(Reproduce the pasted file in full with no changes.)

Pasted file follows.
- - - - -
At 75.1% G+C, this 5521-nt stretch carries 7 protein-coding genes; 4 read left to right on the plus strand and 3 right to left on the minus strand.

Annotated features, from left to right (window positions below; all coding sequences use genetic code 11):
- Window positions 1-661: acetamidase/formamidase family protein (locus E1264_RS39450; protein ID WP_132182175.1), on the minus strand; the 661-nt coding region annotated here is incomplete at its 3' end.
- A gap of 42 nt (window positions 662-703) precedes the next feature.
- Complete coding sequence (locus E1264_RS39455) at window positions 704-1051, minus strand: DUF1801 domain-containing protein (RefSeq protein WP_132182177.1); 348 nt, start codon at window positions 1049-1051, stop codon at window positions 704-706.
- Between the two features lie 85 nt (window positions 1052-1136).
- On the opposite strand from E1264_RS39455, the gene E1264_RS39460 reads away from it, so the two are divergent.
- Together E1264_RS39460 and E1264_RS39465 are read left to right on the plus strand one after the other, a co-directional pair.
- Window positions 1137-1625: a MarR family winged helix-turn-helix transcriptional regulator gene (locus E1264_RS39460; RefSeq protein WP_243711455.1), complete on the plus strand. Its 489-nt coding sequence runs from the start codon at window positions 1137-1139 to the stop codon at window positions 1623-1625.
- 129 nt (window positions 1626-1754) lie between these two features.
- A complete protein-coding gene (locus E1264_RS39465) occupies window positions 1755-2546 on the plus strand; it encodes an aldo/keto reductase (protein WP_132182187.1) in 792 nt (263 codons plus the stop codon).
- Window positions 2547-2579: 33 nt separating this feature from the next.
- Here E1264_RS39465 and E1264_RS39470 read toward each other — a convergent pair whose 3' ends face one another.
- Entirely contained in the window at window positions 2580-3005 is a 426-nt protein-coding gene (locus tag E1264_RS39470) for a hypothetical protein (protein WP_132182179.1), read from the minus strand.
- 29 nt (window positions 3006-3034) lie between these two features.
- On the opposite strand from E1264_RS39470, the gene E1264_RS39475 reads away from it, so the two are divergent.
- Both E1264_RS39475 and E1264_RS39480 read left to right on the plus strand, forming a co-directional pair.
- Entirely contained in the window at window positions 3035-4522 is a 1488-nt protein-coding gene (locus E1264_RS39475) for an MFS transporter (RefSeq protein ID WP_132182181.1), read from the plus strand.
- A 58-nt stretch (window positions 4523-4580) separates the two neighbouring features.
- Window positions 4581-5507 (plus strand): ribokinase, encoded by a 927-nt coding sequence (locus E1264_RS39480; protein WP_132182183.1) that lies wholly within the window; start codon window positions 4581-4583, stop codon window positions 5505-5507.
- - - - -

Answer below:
At 75.1% G+C, this 5521-nt stretch carries 7 protein-coding genes; 4 read left to right on the plus strand and 3 right to left on the minus strand.

Annotated features, from left to right (window positions below; all coding sequences use genetic code 11):
- Window positions 1-661: acetamidase/formamidase family protein (locus E1264_RS39450; protein ID WP_132182175.1), on the minus strand; the 661-nt coding region annotated here is incomplete at its 3' end.
- A gap of 42 nt (window positions 662-703) precedes the next feature.
- Complete coding sequence (locus E1264_RS39455) at window positions 704-1051, minus strand: DUF1801 domain-containing protein (RefSeq protein WP_132182177.1); 348 nt, start codon at window positions 1049-1051, stop codon at window positions 704-706.
- Between the two features lie 85 nt (window positions 1052-1136).
- On the opposite strand from E1264_RS39455, the gene E1264_RS39460 reads away from it, so the two are divergent.
- Together E1264_RS39460 and E1264_RS39465 are read left to right on the plus strand one after the other, a co-directional pair.
- Window positions 1137-1625: a MarR family winged helix-turn-helix transcriptional regulator gene (locus E1264_RS39460; RefSeq protein WP_243711455.1), complete on the plus strand. Its 489-nt coding sequence runs from the start codon at window positions 1137-1139 to the stop codon at window positions 1623-1625.
- 129 nt (window positions 1626-1754) lie between these two features.
- A complete protein-coding gene (locus E1264_RS39465) occupies window positions 1755-2546 on the plus strand; it encodes an aldo/keto reductase (protein WP_132182187.1) in 792 nt (263 codons plus the stop codon).
- Window positions 2547-2579: 33 nt separating this feature from the next.
- Here E1264_RS39465 and E1264_RS39470 read toward each other — a convergent pair whose 3' ends face one another.
- Entirely contained in the window at window positions 2580-3005 is a 426-nt protein-coding gene (locus tag E1264_RS39470) for a hypothetical protein (protein WP_132182179.1), read from the minus strand.
- 29 nt (window positions 3006-3034) lie between these two features.
- On the opposite strand from E1264_RS39470, the gene E1264_RS39475 reads away from it, so the two are divergent.
- Both E1264_RS39475 and E1264_RS39480 read left to right on the plus strand, forming a co-directional pair.
- Entirely contained in the window at window positions 3035-4522 is a 1488-nt protein-coding gene (locus E1264_RS39475) for an MFS transporter (RefSeq protein ID WP_132182181.1), read from the plus strand.
- A 58-nt stretch (window positions 4523-4580) separates the two neighbouring features.
- Window positions 4581-5507 (plus strand): ribokinase, encoded by a 927-nt coding sequence (locus E1264_RS39480; protein WP_132182183.1) that lies wholly within the window; start codon window positions 4581-4583, stop codon window positions 5505-5507.